Hitchcock was scared of jails. In this film, the lead female character prefers to be bridled by marriage rather than go to jail. It is an intriguing choice for a character who had earlier stated to her husband "You don't love me. I am something you have caught. Some kind of wild animal you have trapped." Aware of this, the young lady who has so far fooled a lot of rich men and escaped the law, prefers marriage to jail. She is smart, a woman who embezzles her employers to buy rich gifts for her mother, aware of modesty in dress (keeps pulling her skirt over her knees) and a convincing liar. Like Hitchcock's Notorious, the marriage in this film is one of convenience, or so it appears—the end of the film is open-ended.
Hitchcock fired the initial scriptwriter (a male), who honestly felt the rape of the wife by the husband was out character with male lead played by Sean Connery. The replaced scriptwriter (a lady) wrote the sequence which was used, in a suggestive way rather than a graphic way. Hitchcock loved to slip in sex even if it was out of character.
Lesbianism is suggested by the husband's sister-in-law's remark "What a dish!" a remark one would associate from the opposite sex. (Hitchcock similarly played with homosexuality in Rope). A critical scene that could be mistaken for child molestation was probably an innocent gesture mistaken by the mother.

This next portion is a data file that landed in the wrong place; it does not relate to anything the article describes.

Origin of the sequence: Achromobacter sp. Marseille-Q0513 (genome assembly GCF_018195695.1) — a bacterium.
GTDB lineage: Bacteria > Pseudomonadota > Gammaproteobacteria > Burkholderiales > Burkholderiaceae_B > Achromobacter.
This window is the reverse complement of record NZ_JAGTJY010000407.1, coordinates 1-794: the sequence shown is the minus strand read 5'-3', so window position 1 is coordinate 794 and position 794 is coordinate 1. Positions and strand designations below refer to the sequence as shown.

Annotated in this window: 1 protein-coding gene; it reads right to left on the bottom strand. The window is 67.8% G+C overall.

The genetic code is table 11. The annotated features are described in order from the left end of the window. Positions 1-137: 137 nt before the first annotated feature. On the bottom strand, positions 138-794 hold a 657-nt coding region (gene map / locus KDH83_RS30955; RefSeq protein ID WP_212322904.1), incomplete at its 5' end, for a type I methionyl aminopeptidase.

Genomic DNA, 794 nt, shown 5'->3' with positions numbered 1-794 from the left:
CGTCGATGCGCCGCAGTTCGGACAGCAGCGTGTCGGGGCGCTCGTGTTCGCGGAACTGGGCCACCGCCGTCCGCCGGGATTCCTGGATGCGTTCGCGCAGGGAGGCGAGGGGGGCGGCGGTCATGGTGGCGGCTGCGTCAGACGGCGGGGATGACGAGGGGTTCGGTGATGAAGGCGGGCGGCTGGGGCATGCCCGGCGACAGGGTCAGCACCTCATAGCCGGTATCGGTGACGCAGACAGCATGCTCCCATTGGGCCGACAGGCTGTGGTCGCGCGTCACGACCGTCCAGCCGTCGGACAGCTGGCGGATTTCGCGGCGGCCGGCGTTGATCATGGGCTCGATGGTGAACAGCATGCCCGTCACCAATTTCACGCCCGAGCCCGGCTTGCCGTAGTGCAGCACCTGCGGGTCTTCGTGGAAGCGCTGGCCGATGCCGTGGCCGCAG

Hitchcock usually was attentive to visuals and sound. This is an unusual film where the director swings from one extreme of high sophistication to absolute stupidity. The opening shots of the woman walking away with the yellow handbag are stunning. The silent "cleaning" of the office safe, while a deaf woman cleans the office is simply outstanding. Yet the crass painting of a dock near Marnie's mother's house would make a school kid laugh out loud.
Why would a woman who is scared of red wear red lipstick or not react when her husband's sister-in-law wears red at a party? Similarly, the shot of Marnie's hand not being able to pick up the money in the safe is an unconvincing shot, if ever there was one.
The film can be appreciated and be equally dismissed. The acting by all the main characters was good but Louise Latham performance (and make up!) needs to be singled out for praise. Director Stanley Kubrick seems to have copied Hitchcock's Marnie's differing voice patterns in the young child's voice in his film The Shining.
I am not surprised if people swing from loving the film Marnie to trashing it, and back again. It has memorable elements and elements best forgotten. During the much discussed rape scene, half the faces of both actors are in full light and the other in darkness--cleverly suggesting the duality of character in both individuals. Yet the bottom line is--the film entertains! And it makes you think!